Argument analysis: judges have reservations about gaze decision-making, originality, text and the Fourth Amendment “seizure”-SCOTUSblog


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In oral arguments Torres v Madrid On Wednesday, the justices tried all the tools of constitutional interpretation because they passed the key Fourth Amendment meaning of “seizure.” In this case, their way of governing will answer the last remaining question: When the police shoots an escaped suspect but is wounded by a bullet but does not stop, is there a Fourth Amendment “detention”?


Kelsi Brown Corkran (Kelsi Brown Corkran), representing Roxanne Torres (Roxanne Torres), Mark Standridge (Mark Standridge), representing officials (Art Lien)

Kelsi Corkran defended Roxanne Torres, a New Mexico woman who was shot twice by state police before driving away from the scene. She was supported by Rebecca Taibleson, who represented the United States as a “friend of the court.” Mark Standridge defended the police Janice Madrid and Richard Williamson. Torres claimed in a civil rights lawsuit that an officer was unreasonably detained while shooting, thereby infringing her Fourth Amendment rights. The officer’s defense was that the shooting did not constitute seizure at all.

Follow precedent

As i am in mine Case previewThe simplest solution to this case is that the court only follows its precedent.Judges Sonia Sotomayor and Elena Kagan supported this approach in the 1991 ruling, noting that California v. Hodary D., The court carefully designed the definition of “seizure”, which can clearly capture the shooting in this situation: “Even if it fails in the end, you can stop the action by raising your hand or using force.” However, Clarence Thomas ( Judges Clarence Thomas and Neil Gorsuch both emphasized in the questioning that this terminology is necessary or not essential to the outcome of the case, and therefore is not binding on future decisions. .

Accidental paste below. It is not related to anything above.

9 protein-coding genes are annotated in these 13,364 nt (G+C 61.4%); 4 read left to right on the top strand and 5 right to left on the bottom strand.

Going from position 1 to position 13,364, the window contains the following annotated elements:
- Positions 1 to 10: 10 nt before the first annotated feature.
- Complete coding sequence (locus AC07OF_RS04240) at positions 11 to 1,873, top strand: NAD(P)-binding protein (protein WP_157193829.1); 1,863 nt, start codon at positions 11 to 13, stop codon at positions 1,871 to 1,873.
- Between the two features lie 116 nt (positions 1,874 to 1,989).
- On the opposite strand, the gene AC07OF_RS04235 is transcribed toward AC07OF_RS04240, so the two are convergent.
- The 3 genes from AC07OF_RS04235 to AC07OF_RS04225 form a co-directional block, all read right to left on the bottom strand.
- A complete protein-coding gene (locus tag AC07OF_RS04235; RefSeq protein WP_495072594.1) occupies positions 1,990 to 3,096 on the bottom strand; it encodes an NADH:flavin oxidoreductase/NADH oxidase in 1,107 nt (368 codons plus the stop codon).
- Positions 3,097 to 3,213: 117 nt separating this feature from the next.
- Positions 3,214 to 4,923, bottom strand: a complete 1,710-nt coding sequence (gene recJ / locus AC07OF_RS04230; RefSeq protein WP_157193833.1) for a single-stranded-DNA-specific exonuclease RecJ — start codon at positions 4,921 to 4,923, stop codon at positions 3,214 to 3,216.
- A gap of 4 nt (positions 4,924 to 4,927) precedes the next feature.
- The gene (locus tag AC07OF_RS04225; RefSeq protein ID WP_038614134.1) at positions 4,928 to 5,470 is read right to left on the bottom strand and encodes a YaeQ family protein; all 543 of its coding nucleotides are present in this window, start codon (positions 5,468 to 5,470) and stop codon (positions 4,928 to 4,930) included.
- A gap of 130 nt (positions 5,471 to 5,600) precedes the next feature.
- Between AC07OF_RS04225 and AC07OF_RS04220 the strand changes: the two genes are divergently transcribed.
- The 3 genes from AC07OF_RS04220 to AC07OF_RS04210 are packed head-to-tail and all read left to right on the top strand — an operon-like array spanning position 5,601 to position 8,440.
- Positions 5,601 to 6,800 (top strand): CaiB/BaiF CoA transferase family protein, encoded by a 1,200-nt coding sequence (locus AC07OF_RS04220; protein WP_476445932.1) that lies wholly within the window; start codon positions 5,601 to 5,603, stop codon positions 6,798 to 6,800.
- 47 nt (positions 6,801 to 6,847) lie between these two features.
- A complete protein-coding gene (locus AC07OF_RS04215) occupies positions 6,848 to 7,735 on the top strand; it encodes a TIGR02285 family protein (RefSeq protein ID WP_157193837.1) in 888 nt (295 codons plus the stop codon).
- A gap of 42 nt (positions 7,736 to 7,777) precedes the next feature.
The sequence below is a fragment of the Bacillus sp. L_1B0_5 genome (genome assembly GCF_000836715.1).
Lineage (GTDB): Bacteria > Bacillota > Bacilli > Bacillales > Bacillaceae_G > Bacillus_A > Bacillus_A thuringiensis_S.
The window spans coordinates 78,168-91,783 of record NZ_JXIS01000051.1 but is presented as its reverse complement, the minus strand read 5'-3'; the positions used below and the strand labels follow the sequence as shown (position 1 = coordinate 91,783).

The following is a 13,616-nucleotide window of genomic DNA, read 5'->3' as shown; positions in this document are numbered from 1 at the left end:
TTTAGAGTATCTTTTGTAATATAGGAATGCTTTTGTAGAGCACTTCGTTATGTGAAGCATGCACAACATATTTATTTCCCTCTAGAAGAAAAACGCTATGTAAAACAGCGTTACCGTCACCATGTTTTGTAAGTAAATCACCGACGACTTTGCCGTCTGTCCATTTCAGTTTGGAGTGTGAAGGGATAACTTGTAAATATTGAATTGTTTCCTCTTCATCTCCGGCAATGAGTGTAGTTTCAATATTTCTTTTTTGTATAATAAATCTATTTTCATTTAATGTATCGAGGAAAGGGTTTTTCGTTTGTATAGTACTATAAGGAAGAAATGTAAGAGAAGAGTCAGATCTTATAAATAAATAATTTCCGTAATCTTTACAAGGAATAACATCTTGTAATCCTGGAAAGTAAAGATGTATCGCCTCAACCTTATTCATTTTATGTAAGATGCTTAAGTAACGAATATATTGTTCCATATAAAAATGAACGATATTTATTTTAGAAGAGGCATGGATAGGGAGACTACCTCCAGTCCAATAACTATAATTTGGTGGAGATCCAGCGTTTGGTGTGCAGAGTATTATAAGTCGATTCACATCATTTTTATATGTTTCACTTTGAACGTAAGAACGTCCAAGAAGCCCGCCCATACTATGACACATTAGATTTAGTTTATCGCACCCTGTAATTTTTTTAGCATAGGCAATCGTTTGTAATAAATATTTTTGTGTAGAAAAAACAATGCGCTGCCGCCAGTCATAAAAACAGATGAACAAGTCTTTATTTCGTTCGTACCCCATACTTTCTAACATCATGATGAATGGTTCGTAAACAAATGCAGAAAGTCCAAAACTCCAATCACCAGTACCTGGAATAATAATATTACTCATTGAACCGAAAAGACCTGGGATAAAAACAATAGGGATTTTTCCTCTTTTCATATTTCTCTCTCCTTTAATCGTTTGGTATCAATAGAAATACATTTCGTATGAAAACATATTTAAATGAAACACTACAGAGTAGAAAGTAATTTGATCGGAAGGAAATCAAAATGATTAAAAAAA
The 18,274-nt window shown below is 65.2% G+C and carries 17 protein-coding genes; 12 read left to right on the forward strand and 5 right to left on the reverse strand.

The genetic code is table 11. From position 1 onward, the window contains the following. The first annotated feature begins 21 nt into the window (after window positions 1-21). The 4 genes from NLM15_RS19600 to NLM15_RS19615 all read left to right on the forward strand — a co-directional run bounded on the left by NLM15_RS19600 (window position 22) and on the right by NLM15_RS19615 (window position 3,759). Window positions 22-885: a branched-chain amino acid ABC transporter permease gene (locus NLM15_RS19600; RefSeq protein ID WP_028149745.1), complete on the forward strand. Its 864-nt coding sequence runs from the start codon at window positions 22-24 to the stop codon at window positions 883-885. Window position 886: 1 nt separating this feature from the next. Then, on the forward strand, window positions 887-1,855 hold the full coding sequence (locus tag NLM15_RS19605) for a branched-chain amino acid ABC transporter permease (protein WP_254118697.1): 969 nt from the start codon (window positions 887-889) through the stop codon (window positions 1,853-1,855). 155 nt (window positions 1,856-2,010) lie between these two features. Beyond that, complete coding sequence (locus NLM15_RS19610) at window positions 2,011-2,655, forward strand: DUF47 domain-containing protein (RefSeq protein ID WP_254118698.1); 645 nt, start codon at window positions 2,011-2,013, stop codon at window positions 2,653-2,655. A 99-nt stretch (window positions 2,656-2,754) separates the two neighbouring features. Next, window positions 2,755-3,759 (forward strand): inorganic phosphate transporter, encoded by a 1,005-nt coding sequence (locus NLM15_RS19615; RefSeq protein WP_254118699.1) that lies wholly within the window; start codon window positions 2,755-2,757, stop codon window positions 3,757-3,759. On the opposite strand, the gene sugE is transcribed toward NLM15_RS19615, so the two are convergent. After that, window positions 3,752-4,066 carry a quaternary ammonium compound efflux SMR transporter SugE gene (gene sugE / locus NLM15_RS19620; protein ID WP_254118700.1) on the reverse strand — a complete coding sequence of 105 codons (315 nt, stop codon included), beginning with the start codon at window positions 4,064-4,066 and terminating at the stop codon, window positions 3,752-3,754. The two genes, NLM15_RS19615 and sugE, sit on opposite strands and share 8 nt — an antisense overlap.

To illustrate the centrality of this issue, Kagan read the following article Hordari D. And pointed out that the language appeared “pervasive views”, appeared six times [in] There are only seven pages of opinions. For Kagan, this is not the kind of “stray statement” that is easily overlooked. To reinforce this, Taibleson expressed strong concern in this situation, saying: “The interest of the United States here is to establish a clear And predictable rules, so that law enforcement agencies can apply in the current hot spots.Think in Hordari D. Achieve these goals. Taibleson admitted that the United States took the opposite stance in 1991, but she explained: “We… simply don’t feel it, let it go backwards.” “

Regardless of whether he appreciates Taibleson’s excellent basketball reference materials, Judge Stephen Breyer also seems to need a clear line. He said: “We need a line a little larger than that line. [the officers] put forward. “For Breyer, the court has drawn the line Hordari D. Is “as good as any line.”

Primitivism

Since conservative judicial personnel are very interested in the narrow definition of “detention” for officers, the existence of opposite precedents is only part of the problem.Another fact is Hordari D. It is a precedent for primitivism written by Justice Antonin Scalia. In court, Scalia held that, according to the common law at the time of framing, “the seizure or application of force by lawful authorization alone, regardless of whether it successfully subdued the arrested person, is sufficient to constitute a seizure. This prompted Justice Brett Kavanaugh to urge Standridge to admit, “As far as I know, you are arguing about Justice Scalia and all nine justices in the case. The original intention of the “Fourth Amendment” is wrong.” Kavanov also pushed Tabrizon on this issue, and Tabrizon finally affirmed that the official position of the United States was that Scalia had obtained the right history. Sotomayor became angry and pointed out bitterly that Scalia “is very supportive of common law, and…under normal circumstances, he understands the situation very well.”